• Joint statement: Nicaragua: Experts say appalled by Government’s violent response to peaceful protests, 27 April 2018.

    Does the State concerned have an “A status” NHRI? If so, has that institution drawn the attention of the international community to an emerging situation and called for action?
    Nicaragua’s NHRI has been downgraded to B status following a recommendation by the Sub-Committee on Accreditation of the Global Alliance of National Human Rights Institutions (GANHRI), based on its failure “to adequately speak out […] in response to credible allegations of serious human rights violations.”

    Has the State concerned been willing to recognise that it faces particular human rights challenges and laid down a set of credible actions, including a time-table and benchmarks to measure progress, to respond to the situation? Is the State concerned engaging in a meaningful, constructive way with the Council on the situation?
    The OHCHR report to the HRC in September 2019 noted the authorities’ continued denial of responsibility for the serious violations and abuses, reporting that they “have instead blamed social and opposition leaders, human rights defenders and demonstrators for what they call the ‘coup-related violence’ and the negative impact on the country’s economy.” 

    The government’s continued refusal to accept, or engage in dialogue and cooperation to address, the human rights crisis was clearly evidenced in their claims that the report, conclusions and recommendations of the OHCHR were intended to continue a smear campaign against the government and to facilitate “political convictions and action against the Nicaraguan people.”

    Is the State concerned effectively cooperating with HRC Special Procedures, including by allowing country visits?
    Nicaragua has not allowed access to the Special Procedures since a visit by the Special Rapporteur on the right to food in 2009. Six Special Procedure mandates have requested access since 2016, including the Working Group on arbitrary detention and the Special Rapporteur on the rights to freedom of peaceful assembly, but have been unable to carry out visits. Nicaragua has also failed to respond to the vast majority of communications sent by the Special Procedures.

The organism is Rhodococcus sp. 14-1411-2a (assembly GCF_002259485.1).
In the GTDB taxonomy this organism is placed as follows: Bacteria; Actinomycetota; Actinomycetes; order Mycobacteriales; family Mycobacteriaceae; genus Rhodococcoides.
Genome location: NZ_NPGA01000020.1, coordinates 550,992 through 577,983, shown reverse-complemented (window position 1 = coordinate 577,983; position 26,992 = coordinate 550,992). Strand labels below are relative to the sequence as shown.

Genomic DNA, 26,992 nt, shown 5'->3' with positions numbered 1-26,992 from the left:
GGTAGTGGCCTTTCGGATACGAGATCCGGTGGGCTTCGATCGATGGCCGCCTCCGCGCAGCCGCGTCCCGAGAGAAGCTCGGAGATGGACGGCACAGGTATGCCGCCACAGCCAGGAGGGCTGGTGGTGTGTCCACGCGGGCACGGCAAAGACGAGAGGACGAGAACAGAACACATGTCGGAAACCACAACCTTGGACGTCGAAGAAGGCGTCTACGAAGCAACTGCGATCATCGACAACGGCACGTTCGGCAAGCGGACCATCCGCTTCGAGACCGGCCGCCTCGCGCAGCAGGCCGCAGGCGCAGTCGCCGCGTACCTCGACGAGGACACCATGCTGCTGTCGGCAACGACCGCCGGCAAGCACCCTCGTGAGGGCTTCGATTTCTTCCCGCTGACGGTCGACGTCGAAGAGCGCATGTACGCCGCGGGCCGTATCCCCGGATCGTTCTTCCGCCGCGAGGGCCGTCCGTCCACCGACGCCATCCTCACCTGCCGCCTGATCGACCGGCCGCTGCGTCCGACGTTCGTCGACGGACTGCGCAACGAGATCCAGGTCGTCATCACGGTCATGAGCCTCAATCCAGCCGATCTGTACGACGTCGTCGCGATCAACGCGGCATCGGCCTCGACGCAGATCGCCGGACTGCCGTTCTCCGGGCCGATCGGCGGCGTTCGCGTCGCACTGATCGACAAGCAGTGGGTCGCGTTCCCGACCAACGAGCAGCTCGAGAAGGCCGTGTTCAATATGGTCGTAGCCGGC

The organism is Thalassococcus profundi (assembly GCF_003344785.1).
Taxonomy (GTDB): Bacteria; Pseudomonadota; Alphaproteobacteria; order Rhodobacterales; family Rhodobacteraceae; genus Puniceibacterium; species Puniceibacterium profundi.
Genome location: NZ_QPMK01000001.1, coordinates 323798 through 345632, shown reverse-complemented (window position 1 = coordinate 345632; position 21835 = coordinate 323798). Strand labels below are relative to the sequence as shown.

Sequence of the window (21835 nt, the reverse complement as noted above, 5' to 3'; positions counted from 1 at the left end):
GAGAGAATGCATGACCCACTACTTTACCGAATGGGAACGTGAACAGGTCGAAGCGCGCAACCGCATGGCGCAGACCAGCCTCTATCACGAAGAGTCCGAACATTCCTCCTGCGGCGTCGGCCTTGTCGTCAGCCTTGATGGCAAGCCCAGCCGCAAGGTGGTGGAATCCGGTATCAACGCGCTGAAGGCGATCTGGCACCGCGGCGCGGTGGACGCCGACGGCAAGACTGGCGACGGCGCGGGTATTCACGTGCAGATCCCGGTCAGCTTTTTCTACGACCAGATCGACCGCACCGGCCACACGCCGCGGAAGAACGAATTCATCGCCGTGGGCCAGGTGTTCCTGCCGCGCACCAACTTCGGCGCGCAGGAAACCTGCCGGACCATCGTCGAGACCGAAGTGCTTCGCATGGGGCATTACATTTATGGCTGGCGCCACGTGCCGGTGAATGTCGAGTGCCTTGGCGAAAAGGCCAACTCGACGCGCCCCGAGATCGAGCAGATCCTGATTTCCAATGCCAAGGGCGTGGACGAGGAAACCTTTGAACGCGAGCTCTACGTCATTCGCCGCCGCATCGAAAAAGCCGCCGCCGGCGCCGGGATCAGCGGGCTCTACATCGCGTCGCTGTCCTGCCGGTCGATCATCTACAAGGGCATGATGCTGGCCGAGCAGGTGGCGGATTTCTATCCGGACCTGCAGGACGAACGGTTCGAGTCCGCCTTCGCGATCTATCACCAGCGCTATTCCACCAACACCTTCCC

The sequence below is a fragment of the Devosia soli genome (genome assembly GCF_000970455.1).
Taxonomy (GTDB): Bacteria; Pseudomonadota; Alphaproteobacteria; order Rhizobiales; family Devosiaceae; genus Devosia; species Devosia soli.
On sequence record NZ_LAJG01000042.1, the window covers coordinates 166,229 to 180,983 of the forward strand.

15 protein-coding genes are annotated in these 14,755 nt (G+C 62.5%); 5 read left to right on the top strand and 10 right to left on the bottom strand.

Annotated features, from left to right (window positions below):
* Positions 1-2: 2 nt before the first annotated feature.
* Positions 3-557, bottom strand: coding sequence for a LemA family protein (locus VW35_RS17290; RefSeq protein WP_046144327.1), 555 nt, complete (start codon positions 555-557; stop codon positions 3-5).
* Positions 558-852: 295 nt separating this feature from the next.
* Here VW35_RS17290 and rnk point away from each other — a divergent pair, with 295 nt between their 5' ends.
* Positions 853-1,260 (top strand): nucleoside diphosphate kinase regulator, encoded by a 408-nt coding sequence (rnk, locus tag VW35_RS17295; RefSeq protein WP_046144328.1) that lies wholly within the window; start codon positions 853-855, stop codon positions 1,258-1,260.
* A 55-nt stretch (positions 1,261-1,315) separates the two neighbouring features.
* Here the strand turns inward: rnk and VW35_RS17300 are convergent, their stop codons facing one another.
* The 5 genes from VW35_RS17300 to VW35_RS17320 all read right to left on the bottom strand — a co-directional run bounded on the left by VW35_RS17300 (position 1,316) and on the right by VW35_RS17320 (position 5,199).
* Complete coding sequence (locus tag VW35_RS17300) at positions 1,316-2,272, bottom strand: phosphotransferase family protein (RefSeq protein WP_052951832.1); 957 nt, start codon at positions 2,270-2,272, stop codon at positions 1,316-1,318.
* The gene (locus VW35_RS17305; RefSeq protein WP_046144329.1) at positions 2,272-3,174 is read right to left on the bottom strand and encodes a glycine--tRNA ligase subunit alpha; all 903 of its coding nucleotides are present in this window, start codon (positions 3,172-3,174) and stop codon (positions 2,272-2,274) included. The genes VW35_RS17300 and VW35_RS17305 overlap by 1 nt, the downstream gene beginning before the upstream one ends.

Is the State concerned engaging with OHCHR, including in the field of technical assistance and effective engagement with the UN Human Rights Treaty Bodies? 
    In August 2018, the OHCHR team on the ground was expelled from Nicaragua the day after they published a report on the patterns of human rights violations and abuses committed in the country. In 2020, the OHCHR continues to be barred from monitoring the human rights situation from the ground. The OHCHR Regional Office for Central America has therefore had to continue their monitoring of the human rights situation remotely.
    Nicaragua is overdue with its reporting obligations to the majority of the treaty bodies (CCPR 6 years, CAT 5 years, CEDAW 8 years, CERD 7 years, CESCR 5 years, CRC 3 years).

    Has a relevant regional mechanism or institution identified the situation as requiring the attention of the international community? Is the State concerned cooperating with relevant regional organisations?
    In 2018, the IACHR formally established two mechanisms to monitor and investigate the human rights situation in agreement with the Nicaraguan government: The Special Monitoring Mechanism for Nicaragua (MESENI) and the GIEI. In December 2018, Nicaragua expelled both the MESENI and GIEI from Nicaragua, a day before GIEI´s report was due to be released. Following their expulsion from the country GIEI released their report concluding that abuses in the country, including murder, arbitrary detentions, and persecution, amounted to crimes against humanity. Following a resolution adopted by the General Assembly of the Organization of American States (OAS) in June 2019, the Permanent Council appointed, in August 2019, a Commission to address the political and social crisis in Nicaragua. In September 2019, the government denied the Commission on Nicaragua access to the country. Despite the refusal of the government of Nicaragua to meet the Commission, the Commission was able to submit a report as mandated. After receiving numerous testimonies that reported ongoing harassment and intimidation suffered by those perceived as government opponents, arbitrary detentions, inhuman treatment and restrictions to the exercise of political rights and freedom of expression; the Commission concluded that “Nicaragua is experiencing a critical human rights situation that urgently demands the attention of the Inter-American community and the world at large.”